On this page you will find a range of key terms explained. Please click on a letter below to be taken to a list of terms and on "show" to read the explanation.
Terms for letter 'Z'
The package of charges and conditions that a supplier offers you for providing electricity, gas or both.
The TCR is a figure that represents the cost of a tariff for a typical consumer. It is intended to work in a similar way to the annual percentage rate (APR), for credit cards, for example. It assumes a medium level of energy usage, and includes the unit rates, standing charges and discounts that apply to a given tariff. It will also include the value of bundled products, where these are capable of being expressed in p/kWh or £/year.
It can be used as a first point of comparison when comparing tariffs, as it will boil down the costs of a tariff into one p/kWh figure.
If you see a TCR for an alternative tariff in any supplier marketing material, you should compare it to the TCR for your current tariff, which can be found on your bills, annual statements, price Increase notifications and other supplier communications. If the alternative TCR is lower, you should investigate further by obtaining a personalised comparison through a price comparison site or by calling the supplier in question.
This represents the cost of a tariff for a typical consumer. Suppliers use it when advertising their tariffs – much like mortgage and credit card providers do with APR.
It assumes a medium level of energy use, and includes the unit rates, standing charges and discounts that apply to a given tariff. It also includes the value of some extra products and services.
You can use it as a starting point when comparing tariffs, as it combines the costs of a tariff into one simple pence per kWh figure. It isn’t personalised, so although it can be a quick way to check whether another tariff might be cheaper than your current one, you should follow up and get a personalised comparison through a supplier or price comparison website.
The way in which a tariff’s charges are structured. For example, some tariffs have a single unit rate whilst others have more than one unit rate (multi-rate).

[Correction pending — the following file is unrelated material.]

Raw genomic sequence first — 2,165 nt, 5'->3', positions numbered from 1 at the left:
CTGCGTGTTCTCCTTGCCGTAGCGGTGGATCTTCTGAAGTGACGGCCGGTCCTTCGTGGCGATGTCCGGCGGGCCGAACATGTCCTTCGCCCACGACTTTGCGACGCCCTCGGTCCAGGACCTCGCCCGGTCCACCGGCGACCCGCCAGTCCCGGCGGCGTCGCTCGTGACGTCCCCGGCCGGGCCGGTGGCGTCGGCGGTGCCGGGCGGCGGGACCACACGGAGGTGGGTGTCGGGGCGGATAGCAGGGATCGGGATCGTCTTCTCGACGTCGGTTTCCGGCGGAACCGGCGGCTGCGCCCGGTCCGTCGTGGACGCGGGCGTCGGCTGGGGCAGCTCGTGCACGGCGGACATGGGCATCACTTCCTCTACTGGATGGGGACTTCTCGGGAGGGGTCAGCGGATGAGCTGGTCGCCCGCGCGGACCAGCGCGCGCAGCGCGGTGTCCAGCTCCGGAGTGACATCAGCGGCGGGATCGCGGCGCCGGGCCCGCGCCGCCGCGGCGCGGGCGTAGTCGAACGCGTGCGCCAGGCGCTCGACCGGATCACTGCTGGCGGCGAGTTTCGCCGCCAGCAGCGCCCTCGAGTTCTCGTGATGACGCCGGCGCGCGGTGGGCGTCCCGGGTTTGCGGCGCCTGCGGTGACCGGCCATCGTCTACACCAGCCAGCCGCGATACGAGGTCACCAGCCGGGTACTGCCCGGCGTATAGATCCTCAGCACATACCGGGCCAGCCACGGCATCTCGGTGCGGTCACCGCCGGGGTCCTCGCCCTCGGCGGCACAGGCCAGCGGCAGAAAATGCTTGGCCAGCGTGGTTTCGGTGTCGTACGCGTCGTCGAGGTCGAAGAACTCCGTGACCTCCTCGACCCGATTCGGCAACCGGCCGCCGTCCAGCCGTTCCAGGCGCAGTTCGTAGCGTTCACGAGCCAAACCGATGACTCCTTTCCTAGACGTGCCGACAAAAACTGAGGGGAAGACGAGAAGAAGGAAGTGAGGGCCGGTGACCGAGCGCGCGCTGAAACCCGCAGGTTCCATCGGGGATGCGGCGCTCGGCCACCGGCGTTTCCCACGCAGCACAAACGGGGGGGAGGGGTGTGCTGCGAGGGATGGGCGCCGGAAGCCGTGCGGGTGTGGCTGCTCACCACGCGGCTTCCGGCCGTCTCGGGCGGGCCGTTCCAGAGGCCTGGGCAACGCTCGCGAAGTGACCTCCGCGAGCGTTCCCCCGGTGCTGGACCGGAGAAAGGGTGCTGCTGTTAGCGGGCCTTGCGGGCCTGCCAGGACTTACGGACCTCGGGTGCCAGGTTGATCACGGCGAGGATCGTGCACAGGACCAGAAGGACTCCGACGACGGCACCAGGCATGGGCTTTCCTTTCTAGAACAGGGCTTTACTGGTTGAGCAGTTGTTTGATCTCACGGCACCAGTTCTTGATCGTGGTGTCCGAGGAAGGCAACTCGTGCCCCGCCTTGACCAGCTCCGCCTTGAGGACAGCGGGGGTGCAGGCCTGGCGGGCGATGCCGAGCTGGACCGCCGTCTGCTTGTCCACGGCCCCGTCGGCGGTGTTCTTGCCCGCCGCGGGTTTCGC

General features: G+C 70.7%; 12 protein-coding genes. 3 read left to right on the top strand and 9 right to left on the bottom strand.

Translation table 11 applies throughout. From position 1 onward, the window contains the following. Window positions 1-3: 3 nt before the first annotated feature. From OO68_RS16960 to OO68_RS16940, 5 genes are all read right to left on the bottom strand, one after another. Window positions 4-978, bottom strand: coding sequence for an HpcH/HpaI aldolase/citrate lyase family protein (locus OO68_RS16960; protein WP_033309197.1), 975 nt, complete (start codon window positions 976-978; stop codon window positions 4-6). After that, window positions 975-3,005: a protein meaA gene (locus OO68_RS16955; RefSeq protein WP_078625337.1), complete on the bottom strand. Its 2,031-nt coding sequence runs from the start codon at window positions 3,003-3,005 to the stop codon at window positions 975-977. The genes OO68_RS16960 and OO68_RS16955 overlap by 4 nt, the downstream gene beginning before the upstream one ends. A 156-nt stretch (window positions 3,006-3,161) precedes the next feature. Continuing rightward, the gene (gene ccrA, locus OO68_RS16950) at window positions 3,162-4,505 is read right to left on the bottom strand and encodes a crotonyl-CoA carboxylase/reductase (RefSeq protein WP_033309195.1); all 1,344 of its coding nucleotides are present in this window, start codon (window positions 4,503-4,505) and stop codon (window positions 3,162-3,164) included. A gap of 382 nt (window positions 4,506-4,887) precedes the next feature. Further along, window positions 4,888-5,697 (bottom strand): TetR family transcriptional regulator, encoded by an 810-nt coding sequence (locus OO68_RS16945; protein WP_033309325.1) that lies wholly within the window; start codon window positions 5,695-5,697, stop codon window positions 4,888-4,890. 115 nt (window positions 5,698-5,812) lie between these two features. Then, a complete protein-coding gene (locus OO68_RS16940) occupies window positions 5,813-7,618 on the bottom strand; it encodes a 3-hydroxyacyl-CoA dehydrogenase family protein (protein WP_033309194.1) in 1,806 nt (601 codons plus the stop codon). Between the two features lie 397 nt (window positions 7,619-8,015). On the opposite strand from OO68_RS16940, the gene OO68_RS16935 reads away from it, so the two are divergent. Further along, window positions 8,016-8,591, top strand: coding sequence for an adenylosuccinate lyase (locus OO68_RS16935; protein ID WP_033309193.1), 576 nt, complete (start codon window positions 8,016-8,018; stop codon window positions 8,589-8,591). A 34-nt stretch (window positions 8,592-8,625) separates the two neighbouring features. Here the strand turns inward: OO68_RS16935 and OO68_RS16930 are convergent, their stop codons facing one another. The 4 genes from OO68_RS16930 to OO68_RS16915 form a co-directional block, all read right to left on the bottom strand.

A method of direct marketing in which a salesperson solicits prospective customers to buy products or services over the phone.
Where part of their contract, these are the contractually agreed fees a customer must pay if they terminate their contract before the agreed contract end date.
The term Third Package refers to a package of EU legislation on European electricity and gas markets that entered into force on the 3rd September 2009. The purpose of the Third Package is to further liberalise European energy markets. DECC is primarily responsible for its transposition in Britain and had to do this by the 3rd March 2011.
Third Party Intermediaries (TPIs) are companies that can offer advice and products to assist with a range of functions including energy procurement, efficiency and management. They can include switching websites, energy brokers and energy efficiency advice providers who interact with energy consumers.
If you use a TPI as a business consumer, you may pay them directly or, more often, indirectly through your supplier. In the latter case your supplier may charge you a fee linked to your consumption, or a flat rate, which the supplier then transfers to the TPI.
A tariff where the charges vary by the time when the energy is consumed, for example through different unit rates for energy consumed during the day and during the night.
This is a tariff where the price per kWh for gas/electricity will vary in reference to other prices or indices. This can be the price of another tariff from another supplier, although we are proposing these tariffs will no longer be able to track the price of tariffs offered by suppliers, but only a published stock exchange quotation or index or a financial market rate over which the supplier has no control.